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Turkey’s Best Option in Syria: Eat Crow, Withdraw and Stop Spouting Nonsense

February 29, 2020

They Syrian Army liberating regions west of Aleppo and in Idlib Province


Postscript on March 1.. Turkish military confrontation, its defense of al Qaeda elements in Idlib has intensified over the past 48 hours. In the end, it only results in Turkey digging the hole it is in, in Idlib Province, Syria, that much deeper. I’m not much on predictions but… Turkey will lose big time in Syria. It is on the wrong side, its goals are predatory, its rhetoric increasingly shrill, its actions unconscionable and its overall political approach completely cynical and reactionary. 


“My country is fighting terrorism on its soil. Idlib is Syrian land, not Turkish territory, nor a piece of land belonging to NATO. Idlib is not located in Belgium, Estonia, France, Germany, or California but in Syria. My country is fighting terrorism on its soil and not on any other nation’s territory. It is determined to confront, by all legitimate means, Turkish aggression in support of terrorism, to protect its people, to defend Syria’s land and people, and to adhere to its sovereignty and its independent national decision.”

– Bashar Jaafari. Permanent Representative of Syria to the United Nations –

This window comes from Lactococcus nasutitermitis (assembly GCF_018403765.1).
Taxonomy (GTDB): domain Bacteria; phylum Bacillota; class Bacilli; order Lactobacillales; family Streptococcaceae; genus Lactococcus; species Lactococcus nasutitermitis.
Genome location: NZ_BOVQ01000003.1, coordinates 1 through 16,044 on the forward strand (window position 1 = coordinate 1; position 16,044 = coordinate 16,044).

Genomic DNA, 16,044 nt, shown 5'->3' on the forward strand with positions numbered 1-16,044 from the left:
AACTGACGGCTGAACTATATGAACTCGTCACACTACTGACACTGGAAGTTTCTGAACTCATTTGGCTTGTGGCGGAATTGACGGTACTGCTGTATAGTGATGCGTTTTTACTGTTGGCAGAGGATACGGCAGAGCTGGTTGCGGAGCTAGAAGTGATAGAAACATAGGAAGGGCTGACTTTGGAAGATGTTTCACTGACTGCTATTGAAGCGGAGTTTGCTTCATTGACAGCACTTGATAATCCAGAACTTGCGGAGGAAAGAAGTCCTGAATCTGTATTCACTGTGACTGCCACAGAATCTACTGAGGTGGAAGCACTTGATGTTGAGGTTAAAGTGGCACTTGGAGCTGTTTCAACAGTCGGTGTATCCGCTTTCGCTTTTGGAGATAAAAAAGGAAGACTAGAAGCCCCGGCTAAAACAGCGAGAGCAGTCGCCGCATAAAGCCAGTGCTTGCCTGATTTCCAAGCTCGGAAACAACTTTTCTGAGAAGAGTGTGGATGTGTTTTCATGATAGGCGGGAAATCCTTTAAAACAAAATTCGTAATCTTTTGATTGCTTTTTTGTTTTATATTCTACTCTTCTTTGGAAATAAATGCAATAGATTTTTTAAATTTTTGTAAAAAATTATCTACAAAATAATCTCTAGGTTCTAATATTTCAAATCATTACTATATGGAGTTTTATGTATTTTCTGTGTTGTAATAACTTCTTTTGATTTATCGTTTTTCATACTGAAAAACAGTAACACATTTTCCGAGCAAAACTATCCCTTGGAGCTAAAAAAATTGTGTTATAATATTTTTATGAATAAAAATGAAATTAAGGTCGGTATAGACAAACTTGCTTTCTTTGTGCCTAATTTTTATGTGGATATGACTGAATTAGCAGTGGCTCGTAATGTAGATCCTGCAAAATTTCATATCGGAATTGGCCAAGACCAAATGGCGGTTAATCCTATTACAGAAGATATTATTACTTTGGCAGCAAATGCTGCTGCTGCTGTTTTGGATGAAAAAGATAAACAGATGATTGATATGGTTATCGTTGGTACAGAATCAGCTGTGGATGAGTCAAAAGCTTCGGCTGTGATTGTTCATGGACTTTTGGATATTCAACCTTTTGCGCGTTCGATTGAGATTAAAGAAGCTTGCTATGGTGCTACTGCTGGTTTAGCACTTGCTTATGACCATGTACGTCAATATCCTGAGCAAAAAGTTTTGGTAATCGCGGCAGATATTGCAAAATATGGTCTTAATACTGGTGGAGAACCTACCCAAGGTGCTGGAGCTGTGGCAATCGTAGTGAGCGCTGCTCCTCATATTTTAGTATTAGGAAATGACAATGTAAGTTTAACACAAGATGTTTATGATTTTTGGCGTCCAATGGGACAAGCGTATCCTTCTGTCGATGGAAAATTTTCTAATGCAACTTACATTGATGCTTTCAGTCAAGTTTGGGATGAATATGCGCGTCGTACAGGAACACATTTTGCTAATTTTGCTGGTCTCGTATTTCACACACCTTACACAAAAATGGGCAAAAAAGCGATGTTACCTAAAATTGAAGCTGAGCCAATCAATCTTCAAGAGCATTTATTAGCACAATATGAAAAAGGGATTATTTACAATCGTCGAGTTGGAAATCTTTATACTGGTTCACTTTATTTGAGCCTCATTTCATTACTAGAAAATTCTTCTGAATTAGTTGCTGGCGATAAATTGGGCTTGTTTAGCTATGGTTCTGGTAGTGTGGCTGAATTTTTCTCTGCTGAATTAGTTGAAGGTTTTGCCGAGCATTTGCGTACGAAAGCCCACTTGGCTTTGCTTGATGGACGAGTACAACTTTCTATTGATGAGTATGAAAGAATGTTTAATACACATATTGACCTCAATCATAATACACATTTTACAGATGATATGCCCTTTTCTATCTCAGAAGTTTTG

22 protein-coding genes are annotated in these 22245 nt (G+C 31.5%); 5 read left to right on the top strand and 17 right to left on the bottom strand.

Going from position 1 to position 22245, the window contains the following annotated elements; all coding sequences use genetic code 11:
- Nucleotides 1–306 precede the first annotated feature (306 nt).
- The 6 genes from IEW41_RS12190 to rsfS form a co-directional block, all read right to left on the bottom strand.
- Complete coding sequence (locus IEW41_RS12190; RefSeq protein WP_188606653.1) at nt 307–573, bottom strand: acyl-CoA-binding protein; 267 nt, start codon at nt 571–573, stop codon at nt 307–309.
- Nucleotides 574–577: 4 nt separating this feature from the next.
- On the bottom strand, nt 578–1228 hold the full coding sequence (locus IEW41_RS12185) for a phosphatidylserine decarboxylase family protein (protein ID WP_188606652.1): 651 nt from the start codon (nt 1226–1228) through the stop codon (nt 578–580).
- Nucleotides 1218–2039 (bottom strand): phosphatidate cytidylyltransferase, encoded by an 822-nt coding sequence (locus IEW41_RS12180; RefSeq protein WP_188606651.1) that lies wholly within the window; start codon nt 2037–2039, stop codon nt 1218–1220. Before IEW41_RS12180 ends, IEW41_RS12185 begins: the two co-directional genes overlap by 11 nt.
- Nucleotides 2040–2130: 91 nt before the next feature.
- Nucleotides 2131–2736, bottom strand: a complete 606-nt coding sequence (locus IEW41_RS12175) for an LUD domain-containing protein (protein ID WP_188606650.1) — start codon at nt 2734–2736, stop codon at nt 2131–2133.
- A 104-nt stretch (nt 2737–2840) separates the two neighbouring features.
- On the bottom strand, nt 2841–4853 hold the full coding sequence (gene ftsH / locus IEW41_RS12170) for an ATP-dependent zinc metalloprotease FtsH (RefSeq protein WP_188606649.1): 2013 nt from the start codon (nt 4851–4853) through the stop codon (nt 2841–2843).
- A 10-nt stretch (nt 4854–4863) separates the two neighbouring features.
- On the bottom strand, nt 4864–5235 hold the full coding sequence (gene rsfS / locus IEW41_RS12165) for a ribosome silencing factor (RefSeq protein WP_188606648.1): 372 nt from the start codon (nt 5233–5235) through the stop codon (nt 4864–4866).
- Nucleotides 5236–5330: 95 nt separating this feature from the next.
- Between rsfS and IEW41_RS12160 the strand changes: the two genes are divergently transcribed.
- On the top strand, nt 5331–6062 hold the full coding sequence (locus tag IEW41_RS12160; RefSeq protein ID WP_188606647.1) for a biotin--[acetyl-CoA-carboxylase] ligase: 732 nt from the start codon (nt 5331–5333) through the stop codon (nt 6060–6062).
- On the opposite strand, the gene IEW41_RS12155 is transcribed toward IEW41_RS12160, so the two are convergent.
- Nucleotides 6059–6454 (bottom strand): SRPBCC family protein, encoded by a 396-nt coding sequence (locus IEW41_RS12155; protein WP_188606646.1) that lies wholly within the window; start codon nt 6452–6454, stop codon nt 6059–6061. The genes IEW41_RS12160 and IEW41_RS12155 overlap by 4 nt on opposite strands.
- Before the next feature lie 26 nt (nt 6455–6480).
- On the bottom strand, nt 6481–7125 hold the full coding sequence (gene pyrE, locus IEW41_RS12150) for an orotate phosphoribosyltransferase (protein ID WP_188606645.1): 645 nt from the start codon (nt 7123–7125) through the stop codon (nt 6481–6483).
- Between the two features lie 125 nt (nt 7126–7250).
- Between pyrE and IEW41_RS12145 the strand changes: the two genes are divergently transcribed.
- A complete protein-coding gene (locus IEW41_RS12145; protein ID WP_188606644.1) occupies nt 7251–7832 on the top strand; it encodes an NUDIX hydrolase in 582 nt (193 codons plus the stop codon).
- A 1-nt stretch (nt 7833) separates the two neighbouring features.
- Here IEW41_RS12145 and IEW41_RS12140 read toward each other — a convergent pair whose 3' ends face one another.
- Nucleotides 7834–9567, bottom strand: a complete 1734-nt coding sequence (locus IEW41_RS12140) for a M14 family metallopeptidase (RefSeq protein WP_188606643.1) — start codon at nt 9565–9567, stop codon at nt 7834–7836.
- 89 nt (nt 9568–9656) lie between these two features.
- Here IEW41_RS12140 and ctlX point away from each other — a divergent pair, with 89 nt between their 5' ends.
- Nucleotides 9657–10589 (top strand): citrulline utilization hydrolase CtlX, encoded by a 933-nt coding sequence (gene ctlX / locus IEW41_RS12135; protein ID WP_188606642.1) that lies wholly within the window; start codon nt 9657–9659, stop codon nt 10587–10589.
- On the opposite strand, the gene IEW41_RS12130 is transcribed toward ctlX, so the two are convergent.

“Terrorism is an underlying factor” in the nine-year Syrian conflict and “eradicating the forces of terror is a necessary requirement for the restoration of peace and stability in Syria and the region.”
Terrorists “should be resolutely crushed, and safe havens established by terrorist forces in Syria should be liquidated,” he said. “At the same time, counter-terrorism operations should be cautious not to harm civilians.”

– China’s U.N. Ambassador Zhang Jun speaking at the U.N. Security Council – February 28, 2020


Time for Tayyip Erdogan and Turkey to eat crow over its Syria policy. The burning question is are they willing to do so, to cut their losses, leave Syria, give up any neo-Ottoman goal of annexing Idlib Province, address the refugee problem that it has done so much to create in the first place and realize the Washington based project to partition Syria has collapsed. It has no future.

Can Turkey do it? Sure it can! Will it do it? Hmmm, at the moment the odds are against. But then there are always choices: dig the hole it is in deeper, or face reality and find ways to climb out of it. Turkey is a wonderful country in spite of its current leadership…Stay tuned.

Turkey is in a quandary of its own making in Syria. It’s objectives are obvious to anyone willing to look honestly at the situation: the Erdogan government not just hoped – but intended – to use the current crisis in Syria’s northwest Idlib Province as a pre-text to annex the province at first de facto, later, almost certainly, de jure.

As a foreign policy expert and former colleague (naturally extremely shy he prefers to remain anonymous) aptly put it:

Let’s face it: this is a crisis purely of Erdogan’s making. He broke off talks and then went to war against the Kurds to win an election a few years back; then became a sponsor of the anti- Assad Syrians and foreign mercenary elements, creating a refugee crisis inside Turkey and on the Syrian border. He now has an economic crisis on his hands and, to try to deflect domestic public opinion, becomes an adventurer abroad to recreate the Ottoman Empire. Plus he’s a cruel autocrat. On the other hand he’s a counter to the Saudis which pleases Washington.